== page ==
570 - 3/08 - Owners' Dangerous Goods Liability Decision - USA
The following has been received from the law firm Blank Rome in New York:
On March 3, 2008, the United States Court of Appeals for the Second Circuit inIn re M/V DG HARMONY, issued an important decision which clarifies the standard used to determine the liability of shippers and carriers transporting hazardous cargo under the Carriage of Goods by Sea Act ("COGSA").
Under the holding of this case, shippers will not be held strictly liable for damage caused by hazardous goods if both shipper and the carrier had pre-shipment knowledge of the dangerous nature of the cargo, even if the carrier lacked information about the precise characteristics of the cargo and its hazards.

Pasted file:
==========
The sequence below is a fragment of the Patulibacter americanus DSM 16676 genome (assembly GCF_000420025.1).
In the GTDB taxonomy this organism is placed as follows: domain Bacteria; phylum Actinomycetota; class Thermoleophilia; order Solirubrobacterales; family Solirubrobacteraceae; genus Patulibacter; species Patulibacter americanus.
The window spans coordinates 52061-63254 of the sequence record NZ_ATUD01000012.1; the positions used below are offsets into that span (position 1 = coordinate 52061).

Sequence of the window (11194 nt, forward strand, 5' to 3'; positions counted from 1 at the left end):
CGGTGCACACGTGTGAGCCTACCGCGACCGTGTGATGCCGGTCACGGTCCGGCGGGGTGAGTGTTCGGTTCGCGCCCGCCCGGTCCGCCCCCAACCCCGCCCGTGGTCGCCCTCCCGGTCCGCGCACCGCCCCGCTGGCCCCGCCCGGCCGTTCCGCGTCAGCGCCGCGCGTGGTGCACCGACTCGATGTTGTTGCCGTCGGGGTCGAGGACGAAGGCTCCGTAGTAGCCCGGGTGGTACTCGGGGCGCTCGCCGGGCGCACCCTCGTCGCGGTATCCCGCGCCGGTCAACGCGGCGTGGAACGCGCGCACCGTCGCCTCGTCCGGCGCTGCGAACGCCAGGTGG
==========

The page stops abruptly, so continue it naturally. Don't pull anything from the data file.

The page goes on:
Instead, in such a case the shipper's liability will be determined on negligence principles. In particular, where the carrier alleges that the shipper failed adequately to warn the carrier about the characteristics of the particular shipment, the carrier must show:
(1) that the shipper had a duty to warn because the cargo presented dangers of which the carrier could not reasonably have been expected to be aware
(2) That the ship failed to provide the adequate warning, and
(3) That this failure caused the damage complained of
Where the carrier is generally aware of the hazardous nature of cargo, even if it is not aware of the precise nature of the risk, and the carrier nevertheless exposes it to potentially dangerous conditions, it will not be able to rely on the strict liability provisions of COGSA but will be required to show that the shipper acted negligently with respect to the cargo and/or its obligation to warn the carrier of the specific nature of the cargo's risks."
A more detailed review of this decision can be found on the Blank Rome website
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